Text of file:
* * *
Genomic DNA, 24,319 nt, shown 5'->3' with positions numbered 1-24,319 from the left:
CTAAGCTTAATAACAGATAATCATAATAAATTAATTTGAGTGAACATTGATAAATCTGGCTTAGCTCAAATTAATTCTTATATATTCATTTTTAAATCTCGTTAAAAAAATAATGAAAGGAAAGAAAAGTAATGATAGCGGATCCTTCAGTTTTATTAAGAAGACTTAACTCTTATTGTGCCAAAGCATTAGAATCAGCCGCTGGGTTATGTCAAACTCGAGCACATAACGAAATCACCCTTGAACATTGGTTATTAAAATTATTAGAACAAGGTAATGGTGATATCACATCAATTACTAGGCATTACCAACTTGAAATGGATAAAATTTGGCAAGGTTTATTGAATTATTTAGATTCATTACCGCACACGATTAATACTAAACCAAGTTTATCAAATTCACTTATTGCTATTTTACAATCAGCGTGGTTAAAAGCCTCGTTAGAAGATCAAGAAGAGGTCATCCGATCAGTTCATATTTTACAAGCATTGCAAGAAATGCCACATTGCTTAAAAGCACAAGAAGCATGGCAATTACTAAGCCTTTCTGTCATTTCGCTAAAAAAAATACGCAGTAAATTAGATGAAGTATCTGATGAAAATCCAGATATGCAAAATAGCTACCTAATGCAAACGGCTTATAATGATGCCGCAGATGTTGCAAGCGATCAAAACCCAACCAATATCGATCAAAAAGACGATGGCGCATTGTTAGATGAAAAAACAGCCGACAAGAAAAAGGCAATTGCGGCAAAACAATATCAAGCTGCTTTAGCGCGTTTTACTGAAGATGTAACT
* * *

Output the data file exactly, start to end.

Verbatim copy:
Genomic DNA, 24,319 nt, shown 5'->3' with positions numbered 1-24,319 from the left:
CTAAGCTTAATAACAGATAATCATAATAAATTAATTTGAGTGAACATTGATAAATCTGGCTTAGCTCAAATTAATTCTTATATATTCATTTTTAAATCTCGTTAAAAAAATAATGAAAGGAAAGAAAAGTAATGATAGCGGATCCTTCAGTTTTATTAAGAAGACTTAACTCTTATTGTGCCAAAGCATTAGAATCAGCCGCTGGGTTATGTCAAACTCGAGCACATAACGAAATCACCCTTGAACATTGGTTATTAAAATTATTAGAACAAGGTAATGGTGATATCACATCAATTACTAGGCATTACCAACTTGAAATGGATAAAATTTGGCAAGGTTTATTGAATTATTTAGATTCATTACCGCACACGATTAATACTAAACCAAGTTTATCAAATTCACTTATTGCTATTTTACAATCAGCGTGGTTAAAAGCCTCGTTAGAAGATCAAGAAGAGGTCATCCGATCAGTTCATATTTTACAAGCATTGCAAGAAATGCCACATTGCTTAAAAGCACAAGAAGCATGGCAATTACTAAGCCTTTCTGTCATTTCGCTAAAAAAAATACGCAGTAAATTAGATGAAGTATCTGATGAAAATCCAGATATGCAAAATAGCTACCTAATGCAAACGGCTTATAATGATGCCGCAGATGTTGCAAGCGATCAAAACCCAACCAATATCGATCAAAAAGACGATGGCGCATTGTTAGATGAAAAAACAGCCGACAAGAAAAAGGCAATTGCGGCAAAACAATATCAAGCTGCTTTAGCGCGTTTTACTGAAGATGTAACT